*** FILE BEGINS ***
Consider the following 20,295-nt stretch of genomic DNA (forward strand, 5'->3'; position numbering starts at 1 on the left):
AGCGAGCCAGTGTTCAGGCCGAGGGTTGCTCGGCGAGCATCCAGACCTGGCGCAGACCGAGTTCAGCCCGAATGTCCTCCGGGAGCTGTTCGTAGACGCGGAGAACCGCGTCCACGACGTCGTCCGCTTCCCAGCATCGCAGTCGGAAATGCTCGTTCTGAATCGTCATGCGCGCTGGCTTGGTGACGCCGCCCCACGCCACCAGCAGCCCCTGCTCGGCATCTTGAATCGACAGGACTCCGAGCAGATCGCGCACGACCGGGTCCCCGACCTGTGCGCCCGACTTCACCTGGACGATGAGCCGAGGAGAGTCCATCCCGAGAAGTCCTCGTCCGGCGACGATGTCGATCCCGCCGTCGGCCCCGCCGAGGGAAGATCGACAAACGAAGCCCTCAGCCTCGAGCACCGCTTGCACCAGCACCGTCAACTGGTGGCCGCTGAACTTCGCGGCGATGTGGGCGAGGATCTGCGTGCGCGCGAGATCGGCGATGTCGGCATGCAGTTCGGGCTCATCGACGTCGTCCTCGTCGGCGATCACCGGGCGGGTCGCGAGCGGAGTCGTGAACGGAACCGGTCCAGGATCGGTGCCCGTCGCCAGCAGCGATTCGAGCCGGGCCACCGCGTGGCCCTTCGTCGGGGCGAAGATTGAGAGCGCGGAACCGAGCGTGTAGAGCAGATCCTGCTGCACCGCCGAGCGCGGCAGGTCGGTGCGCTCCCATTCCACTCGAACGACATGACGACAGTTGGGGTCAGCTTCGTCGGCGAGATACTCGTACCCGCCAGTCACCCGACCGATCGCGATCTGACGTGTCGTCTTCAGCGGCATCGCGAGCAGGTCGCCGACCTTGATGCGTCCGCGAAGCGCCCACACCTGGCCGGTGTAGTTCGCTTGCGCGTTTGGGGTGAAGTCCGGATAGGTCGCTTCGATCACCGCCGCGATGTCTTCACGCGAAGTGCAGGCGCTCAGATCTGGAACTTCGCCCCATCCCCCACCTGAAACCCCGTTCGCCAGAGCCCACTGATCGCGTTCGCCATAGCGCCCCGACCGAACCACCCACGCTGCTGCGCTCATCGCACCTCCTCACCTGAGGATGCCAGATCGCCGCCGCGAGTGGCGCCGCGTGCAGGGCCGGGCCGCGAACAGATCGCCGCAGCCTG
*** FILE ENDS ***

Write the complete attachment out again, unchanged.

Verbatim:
Consider the following 20,295-nt stretch of genomic DNA (forward strand, 5'->3'; position numbering starts at 1 on the left):
AGCGAGCCAGTGTTCAGGCCGAGGGTTGCTCGGCGAGCATCCAGACCTGGCGCAGACCGAGTTCAGCCCGAATGTCCTCCGGGAGCTGTTCGTAGACGCGGAGAACCGCGTCCACGACGTCGTCCGCTTCCCAGCATCGCAGTCGGAAATGCTCGTTCTGAATCGTCATGCGCGCTGGCTTGGTGACGCCGCCCCACGCCACCAGCAGCCCCTGCTCGGCATCTTGAATCGACAGGACTCCGAGCAGATCGCGCACGACCGGGTCCCCGACCTGTGCGCCCGACTTCACCTGGACGATGAGCCGAGGAGAGTCCATCCCGAGAAGTCCTCGTCCGGCGACGATGTCGATCCCGCCGTCGGCCCCGCCGAGGGAAGATCGACAAACGAAGCCCTCAGCCTCGAGCACCGCTTGCACCAGCACCGTCAACTGGTGGCCGCTGAACTTCGCGGCGATGTGGGCGAGGATCTGCGTGCGCGCGAGATCGGCGATGTCGGCATGCAGTTCGGGCTCATCGACGTCGTCCTCGTCGGCGATCACCGGGCGGGTCGCGAGCGGAGTCGTGAACGGAACCGGTCCAGGATCGGTGCCCGTCGCCAGCAGCGATTCGAGCCGGGCCACCGCGTGGCCCTTCGTCGGGGCGAAGATTGAGAGCGCGGAACCGAGCGTGTAGAGCAGATCCTGCTGCACCGCCGAGCGCGGCAGGTCGGTGCGCTCCCATTCCACTCGAACGACATGACGACAGTTGGGGTCAGCTTCGTCGGCGAGATACTCGTACCCGCCAGTCACCCGACCGATCGCGATCTGACGTGTCGTCTTCAGCGGCATCGCGAGCAGGTCGCCGACCTTGATGCGTCCGCGAAGCGCCCACACCTGGCCGGTGTAGTTCGCTTGCGCGTTTGGGGTGAAGTCCGGATAGGTCGCTTCGATCACCGCCGCGATGTCTTCACGCGAAGTGCAGGCGCTCAGATCTGGAACTTCGCCCCATCCCCCACCTGAAACCCCGTTCGCCAGAGCCCACTGATCGCGTTCGCCATAGCGCCCCGACCGAACCACCCACGCTGCTGCGCTCATCGCACCTCCTCACCTGAGGATGCCAGATCGCCGCCGCGAGTGGCGCCGCGTGCAGGGCCGGGCCGCGAACAGATCGCCGCAGCCTG